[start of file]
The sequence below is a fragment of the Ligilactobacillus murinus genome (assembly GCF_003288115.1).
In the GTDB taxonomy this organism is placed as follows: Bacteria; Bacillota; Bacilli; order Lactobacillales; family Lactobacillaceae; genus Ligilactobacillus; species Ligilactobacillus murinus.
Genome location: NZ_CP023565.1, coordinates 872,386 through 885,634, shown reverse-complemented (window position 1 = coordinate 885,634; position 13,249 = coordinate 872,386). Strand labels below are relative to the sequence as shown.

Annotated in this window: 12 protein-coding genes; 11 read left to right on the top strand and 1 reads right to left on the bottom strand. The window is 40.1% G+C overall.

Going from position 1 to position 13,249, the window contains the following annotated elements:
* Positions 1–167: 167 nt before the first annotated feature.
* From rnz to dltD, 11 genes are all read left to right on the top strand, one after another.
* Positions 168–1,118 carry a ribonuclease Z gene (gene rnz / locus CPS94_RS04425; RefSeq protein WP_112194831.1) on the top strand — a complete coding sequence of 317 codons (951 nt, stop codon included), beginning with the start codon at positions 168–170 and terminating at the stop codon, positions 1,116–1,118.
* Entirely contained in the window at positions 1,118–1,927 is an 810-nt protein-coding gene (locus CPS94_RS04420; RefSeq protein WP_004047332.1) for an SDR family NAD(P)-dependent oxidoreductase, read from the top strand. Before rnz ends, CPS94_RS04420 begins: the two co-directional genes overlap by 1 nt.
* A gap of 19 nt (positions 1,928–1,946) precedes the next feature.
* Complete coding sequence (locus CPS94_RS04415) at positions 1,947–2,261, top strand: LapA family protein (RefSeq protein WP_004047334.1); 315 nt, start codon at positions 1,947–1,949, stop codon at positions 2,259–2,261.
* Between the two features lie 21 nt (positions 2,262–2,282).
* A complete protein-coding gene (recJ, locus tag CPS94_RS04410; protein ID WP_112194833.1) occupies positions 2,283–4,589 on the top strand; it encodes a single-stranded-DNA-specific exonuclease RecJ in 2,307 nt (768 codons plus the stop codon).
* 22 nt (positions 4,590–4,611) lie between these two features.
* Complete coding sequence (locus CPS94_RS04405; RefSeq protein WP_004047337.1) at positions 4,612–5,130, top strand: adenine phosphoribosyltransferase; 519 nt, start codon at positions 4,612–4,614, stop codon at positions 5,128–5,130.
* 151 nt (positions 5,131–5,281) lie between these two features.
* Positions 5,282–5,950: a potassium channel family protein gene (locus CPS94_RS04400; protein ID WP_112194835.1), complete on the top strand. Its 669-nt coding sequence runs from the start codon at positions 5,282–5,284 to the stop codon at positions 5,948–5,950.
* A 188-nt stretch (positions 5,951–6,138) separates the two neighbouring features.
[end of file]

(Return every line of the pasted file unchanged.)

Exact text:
The sequence below is a fragment of the Ligilactobacillus murinus genome (assembly GCF_003288115.1).
In the GTDB taxonomy this organism is placed as follows: Bacteria; Bacillota; Bacilli; order Lactobacillales; family Lactobacillaceae; genus Ligilactobacillus; species Ligilactobacillus murinus.
Genome location: NZ_CP023565.1, coordinates 872,386 through 885,634, shown reverse-complemented (window position 1 = coordinate 885,634; position 13,249 = coordinate 872,386). Strand labels below are relative to the sequence as shown.

Annotated in this window: 12 protein-coding genes; 11 read left to right on the top strand and 1 reads right to left on the bottom strand. The window is 40.1% G+C overall.

Going from position 1 to position 13,249, the window contains the following annotated elements:
* Positions 1–167: 167 nt before the first annotated feature.
* From rnz to dltD, 11 genes are all read left to right on the top strand, one after another.
* Positions 168–1,118 carry a ribonuclease Z gene (gene rnz / locus CPS94_RS04425; RefSeq protein WP_112194831.1) on the top strand — a complete coding sequence of 317 codons (951 nt, stop codon included), beginning with the start codon at positions 168–170 and terminating at the stop codon, positions 1,116–1,118.
* Entirely contained in the window at positions 1,118–1,927 is an 810-nt protein-coding gene (locus CPS94_RS04420; RefSeq protein WP_004047332.1) for an SDR family NAD(P)-dependent oxidoreductase, read from the top strand. Before rnz ends, CPS94_RS04420 begins: the two co-directional genes overlap by 1 nt.
* A gap of 19 nt (positions 1,928–1,946) precedes the next feature.
* Complete coding sequence (locus CPS94_RS04415) at positions 1,947–2,261, top strand: LapA family protein (RefSeq protein WP_004047334.1); 315 nt, start codon at positions 1,947–1,949, stop codon at positions 2,259–2,261.
* Between the two features lie 21 nt (positions 2,262–2,282).
* A complete protein-coding gene (recJ, locus tag CPS94_RS04410; protein ID WP_112194833.1) occupies positions 2,283–4,589 on the top strand; it encodes a single-stranded-DNA-specific exonuclease RecJ in 2,307 nt (768 codons plus the stop codon).
* 22 nt (positions 4,590–4,611) lie between these two features.
* Complete coding sequence (locus CPS94_RS04405; RefSeq protein WP_004047337.1) at positions 4,612–5,130, top strand: adenine phosphoribosyltransferase; 519 nt, start codon at positions 4,612–4,614, stop codon at positions 5,128–5,130.
* 151 nt (positions 5,131–5,281) lie between these two features.
* Positions 5,282–5,950: a potassium channel family protein gene (locus CPS94_RS04400; protein ID WP_112194835.1), complete on the top strand. Its 669-nt coding sequence runs from the start codon at positions 5,282–5,284 to the stop codon at positions 5,948–5,950.
* A 188-nt stretch (positions 5,951–6,138) separates the two neighbouring features.